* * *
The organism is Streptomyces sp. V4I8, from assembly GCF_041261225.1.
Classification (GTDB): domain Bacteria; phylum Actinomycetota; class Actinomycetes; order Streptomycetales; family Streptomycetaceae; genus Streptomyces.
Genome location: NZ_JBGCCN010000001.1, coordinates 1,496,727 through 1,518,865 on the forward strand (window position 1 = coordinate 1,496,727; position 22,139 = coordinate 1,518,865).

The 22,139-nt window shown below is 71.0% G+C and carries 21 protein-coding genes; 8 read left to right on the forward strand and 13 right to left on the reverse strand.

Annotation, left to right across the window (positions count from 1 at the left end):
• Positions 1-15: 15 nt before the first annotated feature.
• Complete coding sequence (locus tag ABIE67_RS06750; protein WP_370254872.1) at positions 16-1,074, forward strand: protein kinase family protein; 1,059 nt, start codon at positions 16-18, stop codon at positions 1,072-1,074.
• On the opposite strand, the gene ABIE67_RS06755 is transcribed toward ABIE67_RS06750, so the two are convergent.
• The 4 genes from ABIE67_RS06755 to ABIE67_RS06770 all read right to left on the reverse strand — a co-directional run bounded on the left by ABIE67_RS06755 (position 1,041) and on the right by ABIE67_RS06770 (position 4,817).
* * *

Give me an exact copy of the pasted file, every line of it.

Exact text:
The organism is Streptomyces sp. V4I8, from assembly GCF_041261225.1.
Classification (GTDB): domain Bacteria; phylum Actinomycetota; class Actinomycetes; order Streptomycetales; family Streptomycetaceae; genus Streptomyces.
Genome location: NZ_JBGCCN010000001.1, coordinates 1,496,727 through 1,518,865 on the forward strand (window position 1 = coordinate 1,496,727; position 22,139 = coordinate 1,518,865).

The 22,139-nt window shown below is 71.0% G+C and carries 21 protein-coding genes; 8 read left to right on the forward strand and 13 right to left on the reverse strand.

Annotation, left to right across the window (positions count from 1 at the left end):
• Positions 1-15: 15 nt before the first annotated feature.
• Complete coding sequence (locus tag ABIE67_RS06750; protein WP_370254872.1) at positions 16-1,074, forward strand: protein kinase family protein; 1,059 nt, start codon at positions 16-18, stop codon at positions 1,072-1,074.
• On the opposite strand, the gene ABIE67_RS06755 is transcribed toward ABIE67_RS06750, so the two are convergent.
• The 4 genes from ABIE67_RS06755 to ABIE67_RS06770 all read right to left on the reverse strand — a co-directional run bounded on the left by ABIE67_RS06755 (position 1,041) and on the right by ABIE67_RS06770 (position 4,817).